There have been many wonderful encounters with unique plants and animals along the Venus Loop trail. It is an amazing experience to witness people marvel in awe of nature’s little intricacies such as the common mahang’s symbiotic partnership with ants or little blue-rumped parrots delightfully having a starfruit feast.

Nature continues to surprise and remind us of its resilience and fragility – from squirrels bravely squaring off against slithery snakes to skinks basking in the dappled pockets of sunshine that slip through the forest canopy – despite our encroaching urban world.

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Red tailed racer vs. plantain squirrel. Photo by Marcus Ng.

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A beautiful striped sun skink basking on the forest floor. Photo by Risk Koh.

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Blue-rumped parrot enjoying its starfruit feast! Photo by Chloe Tan.

Aside from walks, our volunteers also gave talks to the public and schools, and manned conservation booths, reaching an additional 3968 people! In March 2016, we organised the March for MacRitchie movement, which brought together passionate advocates from various nature groups to speak up for the conservation of MacRitchie Forest.

We hope that these activities will continue to inform and inspire people to greater ownership of our remaining precious forest biodiversity while enthusing others about this urgent cause. May they help nurture our collective consciences to ponder questions such as the cost of exchanging our priceless carbon sinks for a faster train-ride home. Or what our future generations may miss of our retreating native ecosystems as society advances materially. Let’s Love Our MacRitchie Forest!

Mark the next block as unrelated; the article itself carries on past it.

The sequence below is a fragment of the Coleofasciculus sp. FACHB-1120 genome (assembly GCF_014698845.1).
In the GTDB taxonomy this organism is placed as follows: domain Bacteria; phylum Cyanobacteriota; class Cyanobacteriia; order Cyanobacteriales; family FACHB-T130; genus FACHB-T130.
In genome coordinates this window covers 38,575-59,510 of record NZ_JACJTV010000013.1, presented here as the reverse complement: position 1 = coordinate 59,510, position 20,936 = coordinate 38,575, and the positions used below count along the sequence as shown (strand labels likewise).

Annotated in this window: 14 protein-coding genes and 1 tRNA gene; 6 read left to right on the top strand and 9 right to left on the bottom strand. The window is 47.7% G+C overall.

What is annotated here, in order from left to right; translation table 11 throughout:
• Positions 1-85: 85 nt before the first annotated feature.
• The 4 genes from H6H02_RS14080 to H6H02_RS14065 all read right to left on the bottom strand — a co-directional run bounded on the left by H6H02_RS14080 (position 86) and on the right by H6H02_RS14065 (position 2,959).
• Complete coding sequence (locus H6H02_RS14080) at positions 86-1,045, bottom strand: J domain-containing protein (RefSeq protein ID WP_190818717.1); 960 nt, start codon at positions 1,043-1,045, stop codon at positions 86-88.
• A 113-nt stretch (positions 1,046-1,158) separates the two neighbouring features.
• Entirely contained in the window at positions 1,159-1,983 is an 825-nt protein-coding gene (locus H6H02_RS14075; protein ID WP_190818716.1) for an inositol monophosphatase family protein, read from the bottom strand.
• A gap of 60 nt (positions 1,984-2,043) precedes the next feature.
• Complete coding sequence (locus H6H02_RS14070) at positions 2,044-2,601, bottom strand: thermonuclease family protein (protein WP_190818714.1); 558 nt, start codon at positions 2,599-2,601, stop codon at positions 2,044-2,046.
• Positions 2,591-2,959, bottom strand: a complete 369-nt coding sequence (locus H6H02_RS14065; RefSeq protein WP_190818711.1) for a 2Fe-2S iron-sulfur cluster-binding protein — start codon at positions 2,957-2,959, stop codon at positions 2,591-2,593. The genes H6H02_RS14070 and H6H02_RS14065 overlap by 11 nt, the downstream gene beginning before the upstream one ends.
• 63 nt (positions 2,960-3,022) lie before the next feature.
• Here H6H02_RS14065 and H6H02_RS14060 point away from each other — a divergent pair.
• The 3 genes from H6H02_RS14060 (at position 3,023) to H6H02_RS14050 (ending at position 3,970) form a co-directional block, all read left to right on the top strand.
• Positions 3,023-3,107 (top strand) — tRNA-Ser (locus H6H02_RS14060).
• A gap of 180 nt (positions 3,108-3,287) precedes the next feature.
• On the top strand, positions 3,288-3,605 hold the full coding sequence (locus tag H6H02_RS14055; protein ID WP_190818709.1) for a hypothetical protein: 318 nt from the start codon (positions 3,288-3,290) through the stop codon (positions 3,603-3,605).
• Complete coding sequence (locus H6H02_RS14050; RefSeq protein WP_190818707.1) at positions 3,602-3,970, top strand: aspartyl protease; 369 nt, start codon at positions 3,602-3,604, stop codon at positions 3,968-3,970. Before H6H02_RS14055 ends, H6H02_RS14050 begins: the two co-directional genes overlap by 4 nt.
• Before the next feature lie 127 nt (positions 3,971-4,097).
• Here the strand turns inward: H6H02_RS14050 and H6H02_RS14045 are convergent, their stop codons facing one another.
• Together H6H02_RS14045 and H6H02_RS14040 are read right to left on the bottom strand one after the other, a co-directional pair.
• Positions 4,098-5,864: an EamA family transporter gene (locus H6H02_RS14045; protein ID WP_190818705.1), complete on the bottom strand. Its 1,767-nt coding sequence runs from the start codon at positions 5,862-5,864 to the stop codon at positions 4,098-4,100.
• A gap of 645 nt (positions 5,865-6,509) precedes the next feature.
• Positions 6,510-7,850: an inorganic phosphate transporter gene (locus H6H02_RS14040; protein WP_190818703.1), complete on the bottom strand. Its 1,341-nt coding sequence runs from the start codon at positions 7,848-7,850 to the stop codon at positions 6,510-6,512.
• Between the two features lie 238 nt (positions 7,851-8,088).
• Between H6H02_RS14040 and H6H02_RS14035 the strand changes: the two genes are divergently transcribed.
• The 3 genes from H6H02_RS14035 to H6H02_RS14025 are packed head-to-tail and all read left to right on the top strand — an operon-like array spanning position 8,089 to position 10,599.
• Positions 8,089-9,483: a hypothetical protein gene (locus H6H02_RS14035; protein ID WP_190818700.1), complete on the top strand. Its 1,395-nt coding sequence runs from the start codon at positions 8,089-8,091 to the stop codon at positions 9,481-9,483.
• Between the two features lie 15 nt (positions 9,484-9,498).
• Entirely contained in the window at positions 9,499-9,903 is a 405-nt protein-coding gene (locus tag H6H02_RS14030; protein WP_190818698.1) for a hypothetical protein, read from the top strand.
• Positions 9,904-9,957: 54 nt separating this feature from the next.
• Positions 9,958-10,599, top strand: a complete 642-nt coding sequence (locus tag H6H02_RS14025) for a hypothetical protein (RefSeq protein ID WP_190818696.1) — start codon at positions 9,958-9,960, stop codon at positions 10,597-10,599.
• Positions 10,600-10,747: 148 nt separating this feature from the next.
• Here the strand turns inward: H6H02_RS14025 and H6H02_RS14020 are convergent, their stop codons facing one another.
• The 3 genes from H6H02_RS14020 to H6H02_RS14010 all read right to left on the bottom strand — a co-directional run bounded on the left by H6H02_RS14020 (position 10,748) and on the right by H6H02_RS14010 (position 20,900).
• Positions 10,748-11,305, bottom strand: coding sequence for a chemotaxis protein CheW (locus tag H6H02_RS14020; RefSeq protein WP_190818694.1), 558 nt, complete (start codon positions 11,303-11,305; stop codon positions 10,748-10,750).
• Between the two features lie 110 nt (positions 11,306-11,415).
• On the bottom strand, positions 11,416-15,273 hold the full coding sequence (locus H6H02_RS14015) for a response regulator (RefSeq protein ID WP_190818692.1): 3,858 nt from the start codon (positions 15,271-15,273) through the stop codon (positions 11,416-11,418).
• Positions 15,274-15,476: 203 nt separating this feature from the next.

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Our forest skies! Can we look forward to a greener future? Photo by Chia Han Shen.

 

Sign the letter to LTA here:

http://tinyurl.com/lta-crl

Join us for our walks:

https://lovemacritchie.wordpress.com/love-macritchie-walks/

 

 

 

 

Sun 05 Jun 2016 – Journey to the East with Pedal Ubin! (30 places)

Sun 05 Jun 2016: 8.00am – 12.00pm – NUS Toddycats, volunteer guides of the Lee Kong Chian Natural History Museum are offering Pedal Ubin’s Journey to the East for Balik Chek Jawa.

This event is part of the month long 2016 Pulau Ubin Open House, now rebranded as Pesta Ubin – check out the truly amazing list of activities offered by the community to the public on Pulau Ubin.

The Pedal Ubin team will head to Chek Jawa with 30 participants to enjoy the special open house planned there by the community and will include a guided tour of the boardwalk and the fun activities at House No. 1. On the way we cycle through the sensory trail, past old plantations, old kampongs, forest, quarries and mangroves, stop for a coconut or two and hear stories of Ubin’s wildlife, past heritage and present conservation efforts.

This ride is partly on dirt roads with slopes so is slightly technical ride, and not suitable for very weak cyclists. Participants must be at least 12 years old and can rent their own bicycle on Pulau Ubin, from shops in front of the Wayang Stage.

More details and for registration, see Eventbrite.